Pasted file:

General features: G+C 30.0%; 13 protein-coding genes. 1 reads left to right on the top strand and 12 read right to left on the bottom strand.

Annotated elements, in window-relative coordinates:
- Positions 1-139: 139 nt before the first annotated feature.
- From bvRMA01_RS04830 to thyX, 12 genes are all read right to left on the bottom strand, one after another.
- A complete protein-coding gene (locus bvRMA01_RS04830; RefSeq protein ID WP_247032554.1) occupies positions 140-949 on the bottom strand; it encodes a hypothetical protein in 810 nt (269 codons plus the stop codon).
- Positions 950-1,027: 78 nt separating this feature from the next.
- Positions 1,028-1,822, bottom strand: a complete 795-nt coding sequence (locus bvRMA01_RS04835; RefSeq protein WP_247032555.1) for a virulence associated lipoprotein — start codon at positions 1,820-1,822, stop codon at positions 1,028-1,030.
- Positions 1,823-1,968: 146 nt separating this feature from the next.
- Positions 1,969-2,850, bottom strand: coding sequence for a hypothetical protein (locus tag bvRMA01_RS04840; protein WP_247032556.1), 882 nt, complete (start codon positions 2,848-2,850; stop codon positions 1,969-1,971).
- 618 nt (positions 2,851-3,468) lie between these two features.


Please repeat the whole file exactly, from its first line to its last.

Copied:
General features: G+C 30.0%; 13 protein-coding genes. 1 reads left to right on the top strand and 12 read right to left on the bottom strand.

Annotated elements, in window-relative coordinates:
- Positions 1-139: 139 nt before the first annotated feature.
- From bvRMA01_RS04830 to thyX, 12 genes are all read right to left on the bottom strand, one after another.
- A complete protein-coding gene (locus bvRMA01_RS04830; RefSeq protein ID WP_247032554.1) occupies positions 140-949 on the bottom strand; it encodes a hypothetical protein in 810 nt (269 codons plus the stop codon).
- Positions 950-1,027: 78 nt separating this feature from the next.
- Positions 1,028-1,822, bottom strand: a complete 795-nt coding sequence (locus bvRMA01_RS04835; RefSeq protein WP_247032555.1) for a virulence associated lipoprotein — start codon at positions 1,820-1,822, stop codon at positions 1,028-1,030.
- Positions 1,823-1,968: 146 nt separating this feature from the next.
- Positions 1,969-2,850, bottom strand: coding sequence for a hypothetical protein (locus tag bvRMA01_RS04840; protein WP_247032556.1), 882 nt, complete (start codon positions 2,848-2,850; stop codon positions 1,969-1,971).
- 618 nt (positions 2,851-3,468) lie between these two features.